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Sunday Favorites: Where and What was Pine Level?


History unfolds like a captivating saga, where some locales fade into obscurity while others stand tall as enduring symbols of human resilience.  This is the story of Pine Level, a township once full of promise and potential.

On January 9, 1855, Hillsborough County split, forming early Manatee County. Because of its populace and popularity, the Village of Manatee, a quaint community nestled near present-day east Bradenton, was chosen as the county seat. But as more families settled in the area, the landscape of Manatee County began to shift.

Pioneers forged paths into the heartland, and communities sprung up along rivers and creeks, populating the countryside with towns like Fort Winder, Joshua Creek, and Nocatee. Yet, for those inhabiting these eastern reaches of the county, including the Peace River Valley area, the Village of Manatee proved to be a distant outpost, prompting a needfor a more centrally located seat, according to “A History of Arcadia and Desoto County” by George         Lane Jr.

On April 29, 1866, records indicate that the county seat was ceremoniously designated to the Southewest Quarter of Section 22, Township 37 S, Range 23 B, and given the name "Pine Level." Against a backdrop of untamed wilderness teeming with panthers, bears, wolves, and wildcats, Pine Level burgeoned into a bustling hub of activity.

Pine Level is most associated with a notorious event – the trial of the Sarasota Vigilantes' murders – which captivated the nation's attention in March 1885 and again six weeks later. Scores of spectators, alongside journalists from far-flung corners of the country, descended upon Pine Level, bearing witness to a gripping saga that unfolded amidst the backdrop of Florida's untamed frontier.

Yet, Pine Level was not the sole beacon of civilization in Manatee County's expanse. By the 1870s, the venerable town of Fort Ogden had blossomed into a prosperous community, its roots tracing back to its stint as a temporary military fortification – Camp Ogden – established in the late 1840s by the U.S. Army during the Second Seminole Indian War. Transitioning seamlessly into a bustling trading post, Fort Ogden emerged as a place of commerce, boasting stores, churches, a post office, and even a bank by the dawn of the 1920s, according to Lane.

By the 1860s, the Joshua Creek region had become home to some of the earliest pioneer families in the area. It is believed that the Union Church, constructed during the same period, marked the county's first church building. Situated at the northwest corner of the Joshua Creek cemetery, this log structure later doubled as the region's earliest schoolhouse.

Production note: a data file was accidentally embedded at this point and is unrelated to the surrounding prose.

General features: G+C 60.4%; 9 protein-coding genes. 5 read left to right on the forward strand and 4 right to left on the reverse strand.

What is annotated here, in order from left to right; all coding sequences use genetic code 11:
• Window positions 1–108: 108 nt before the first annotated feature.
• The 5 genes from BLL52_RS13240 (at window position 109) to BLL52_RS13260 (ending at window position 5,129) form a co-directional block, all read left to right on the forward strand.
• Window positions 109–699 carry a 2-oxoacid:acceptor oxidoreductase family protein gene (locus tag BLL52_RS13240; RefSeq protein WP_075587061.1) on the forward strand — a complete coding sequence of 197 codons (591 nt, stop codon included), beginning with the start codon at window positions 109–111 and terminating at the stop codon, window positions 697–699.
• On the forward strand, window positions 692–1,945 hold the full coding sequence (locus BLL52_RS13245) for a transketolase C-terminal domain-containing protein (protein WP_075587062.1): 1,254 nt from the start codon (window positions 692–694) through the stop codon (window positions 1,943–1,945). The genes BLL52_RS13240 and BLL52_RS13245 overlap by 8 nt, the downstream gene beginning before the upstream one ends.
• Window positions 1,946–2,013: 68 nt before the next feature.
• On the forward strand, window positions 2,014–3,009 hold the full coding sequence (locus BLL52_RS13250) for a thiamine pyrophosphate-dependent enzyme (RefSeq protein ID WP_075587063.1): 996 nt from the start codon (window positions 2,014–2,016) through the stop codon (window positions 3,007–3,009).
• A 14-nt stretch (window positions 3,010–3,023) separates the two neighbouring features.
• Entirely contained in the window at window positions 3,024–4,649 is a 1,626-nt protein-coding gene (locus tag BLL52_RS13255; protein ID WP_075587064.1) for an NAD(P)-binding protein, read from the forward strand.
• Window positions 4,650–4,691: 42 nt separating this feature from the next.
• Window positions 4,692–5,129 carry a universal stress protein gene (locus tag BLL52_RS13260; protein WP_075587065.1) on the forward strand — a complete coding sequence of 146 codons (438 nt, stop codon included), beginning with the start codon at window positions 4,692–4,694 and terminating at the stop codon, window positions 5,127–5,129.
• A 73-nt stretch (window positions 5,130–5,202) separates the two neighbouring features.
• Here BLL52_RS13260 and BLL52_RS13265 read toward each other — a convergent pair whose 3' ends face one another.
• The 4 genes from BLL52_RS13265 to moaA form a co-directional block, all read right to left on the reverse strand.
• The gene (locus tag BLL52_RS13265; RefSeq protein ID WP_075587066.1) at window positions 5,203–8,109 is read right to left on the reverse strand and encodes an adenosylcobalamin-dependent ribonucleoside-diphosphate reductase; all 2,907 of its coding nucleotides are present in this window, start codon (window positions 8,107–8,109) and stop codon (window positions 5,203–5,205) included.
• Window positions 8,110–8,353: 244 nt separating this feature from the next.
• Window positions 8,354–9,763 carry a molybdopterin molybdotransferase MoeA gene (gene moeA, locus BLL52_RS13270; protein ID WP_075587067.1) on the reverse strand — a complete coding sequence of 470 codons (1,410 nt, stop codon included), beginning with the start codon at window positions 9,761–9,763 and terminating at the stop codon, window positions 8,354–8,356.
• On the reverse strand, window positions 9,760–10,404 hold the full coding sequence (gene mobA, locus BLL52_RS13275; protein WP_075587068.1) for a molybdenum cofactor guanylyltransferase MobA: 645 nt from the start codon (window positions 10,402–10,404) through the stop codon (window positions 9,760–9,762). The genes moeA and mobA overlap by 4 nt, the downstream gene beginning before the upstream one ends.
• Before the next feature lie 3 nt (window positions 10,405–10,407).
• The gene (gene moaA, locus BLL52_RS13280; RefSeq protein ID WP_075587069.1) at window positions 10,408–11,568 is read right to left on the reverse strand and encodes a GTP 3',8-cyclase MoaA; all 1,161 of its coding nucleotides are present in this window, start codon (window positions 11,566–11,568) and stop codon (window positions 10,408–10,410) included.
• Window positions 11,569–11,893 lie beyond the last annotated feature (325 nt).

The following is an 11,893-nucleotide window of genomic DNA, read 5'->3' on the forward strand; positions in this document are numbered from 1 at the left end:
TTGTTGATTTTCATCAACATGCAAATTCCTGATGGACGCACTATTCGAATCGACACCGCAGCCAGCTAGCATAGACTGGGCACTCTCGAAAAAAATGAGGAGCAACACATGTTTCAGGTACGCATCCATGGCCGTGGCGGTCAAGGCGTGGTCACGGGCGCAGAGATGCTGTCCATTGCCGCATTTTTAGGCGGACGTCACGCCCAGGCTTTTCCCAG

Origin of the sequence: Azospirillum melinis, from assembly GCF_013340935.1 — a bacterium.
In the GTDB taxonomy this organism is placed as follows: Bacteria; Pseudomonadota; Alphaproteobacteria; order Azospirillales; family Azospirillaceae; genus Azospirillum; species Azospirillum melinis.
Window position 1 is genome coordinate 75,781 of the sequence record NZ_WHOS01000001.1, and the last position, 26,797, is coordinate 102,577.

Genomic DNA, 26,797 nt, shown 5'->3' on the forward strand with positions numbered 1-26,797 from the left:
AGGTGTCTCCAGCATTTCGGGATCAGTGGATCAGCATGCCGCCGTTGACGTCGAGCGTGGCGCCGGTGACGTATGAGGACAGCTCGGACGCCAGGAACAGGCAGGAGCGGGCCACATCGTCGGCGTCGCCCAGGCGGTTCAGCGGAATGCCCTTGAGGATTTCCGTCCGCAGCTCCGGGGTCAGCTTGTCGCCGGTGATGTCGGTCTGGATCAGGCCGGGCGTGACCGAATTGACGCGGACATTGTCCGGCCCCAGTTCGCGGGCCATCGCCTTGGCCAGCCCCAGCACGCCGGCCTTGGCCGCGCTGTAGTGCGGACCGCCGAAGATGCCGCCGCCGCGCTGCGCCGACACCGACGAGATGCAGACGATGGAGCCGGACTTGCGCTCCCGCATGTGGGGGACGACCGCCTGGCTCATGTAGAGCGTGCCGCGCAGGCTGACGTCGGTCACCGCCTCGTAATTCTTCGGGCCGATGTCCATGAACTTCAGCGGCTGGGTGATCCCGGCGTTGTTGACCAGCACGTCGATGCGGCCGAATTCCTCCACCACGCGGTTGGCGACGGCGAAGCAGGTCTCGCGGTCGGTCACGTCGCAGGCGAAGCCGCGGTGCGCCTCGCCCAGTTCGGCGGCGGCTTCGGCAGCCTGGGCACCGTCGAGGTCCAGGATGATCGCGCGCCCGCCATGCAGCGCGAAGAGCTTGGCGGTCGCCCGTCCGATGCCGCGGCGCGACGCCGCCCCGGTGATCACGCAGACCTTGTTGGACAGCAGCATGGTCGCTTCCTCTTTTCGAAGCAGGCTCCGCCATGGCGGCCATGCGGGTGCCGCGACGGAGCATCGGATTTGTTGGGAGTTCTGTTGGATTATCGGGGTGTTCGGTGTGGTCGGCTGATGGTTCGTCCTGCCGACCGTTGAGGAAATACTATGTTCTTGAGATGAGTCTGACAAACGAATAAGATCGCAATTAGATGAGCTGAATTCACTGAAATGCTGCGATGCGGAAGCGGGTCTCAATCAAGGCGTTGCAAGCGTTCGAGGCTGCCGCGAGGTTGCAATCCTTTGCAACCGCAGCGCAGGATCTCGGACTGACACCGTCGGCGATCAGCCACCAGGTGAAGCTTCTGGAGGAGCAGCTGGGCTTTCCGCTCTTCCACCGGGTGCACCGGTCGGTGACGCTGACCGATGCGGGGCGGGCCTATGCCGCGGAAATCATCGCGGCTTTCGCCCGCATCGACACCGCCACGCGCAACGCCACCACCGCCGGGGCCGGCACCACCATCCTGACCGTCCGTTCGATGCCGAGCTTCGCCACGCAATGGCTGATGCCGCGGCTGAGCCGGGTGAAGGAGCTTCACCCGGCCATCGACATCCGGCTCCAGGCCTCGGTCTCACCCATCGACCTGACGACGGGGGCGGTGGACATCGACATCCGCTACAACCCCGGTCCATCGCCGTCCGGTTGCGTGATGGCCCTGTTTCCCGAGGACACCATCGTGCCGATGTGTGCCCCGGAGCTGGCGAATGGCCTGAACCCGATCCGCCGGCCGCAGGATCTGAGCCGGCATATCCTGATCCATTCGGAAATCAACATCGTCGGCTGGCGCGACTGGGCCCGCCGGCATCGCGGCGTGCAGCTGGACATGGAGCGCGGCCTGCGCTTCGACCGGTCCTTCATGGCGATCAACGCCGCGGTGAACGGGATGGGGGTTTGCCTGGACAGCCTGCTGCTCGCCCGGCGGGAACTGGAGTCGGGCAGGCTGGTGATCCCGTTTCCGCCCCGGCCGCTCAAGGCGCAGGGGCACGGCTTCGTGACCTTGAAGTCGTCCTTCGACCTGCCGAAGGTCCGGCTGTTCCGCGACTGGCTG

In the late 1870s, Arcadia emerged as a modest settlement atop the bluff overlooking the Peace River. The body of water was originally known as Peas or Pease Creek. Initially dubbed "Tater Hill Bluff," the settlement was formally named Arcadia upon the establishment of a post office on November 19, 1883. Just three years later, on December 6, 1886, the town of Arcadia achieved official incorporation.

Over time, Pine Level’s prosperity declined after the county seat was relocated to Arcadia in 1888. Today, both  Pine Level  and Fort Ogden are considered  ghost towns. Mostly deserted, only a few remnants of the past, including a cemetery, some abandon buildings and historical markers - a solemn reminder of what they once were.

Arcadia still retains its small-town charm while offering a blend of rural and suburban living. It's known for its historic downtown, with preserved architecture, quaint shops, and local eateries. The city hosts various events and festivals throughout the year, celebrating its heritage and community spirit. Overall, it's a welcoming community with a relaxed pace of life, appealing to both residents and visitors alike and a reminder of what Florida was once like.


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  • klmsinc

    A Land Remembered by Patrick Smith and the The Singing River by Joe Warner are excellent books for the history of Manatee and Southern Florida. As you mentioned Fort Ogden and Fort Winder, there is a lot of history there in times and in people and the spread of the railroads, names that still exist in Manatee County. I once saw an archival picture of Pine Level when it was the County seat and the Law Offices lined Florida Avenue, with a school, and church.

    Thank you for the reminder and to quote Henry Parrish, "If you want to get rid of people in this area, get rid of mosquito control and air conditioning."

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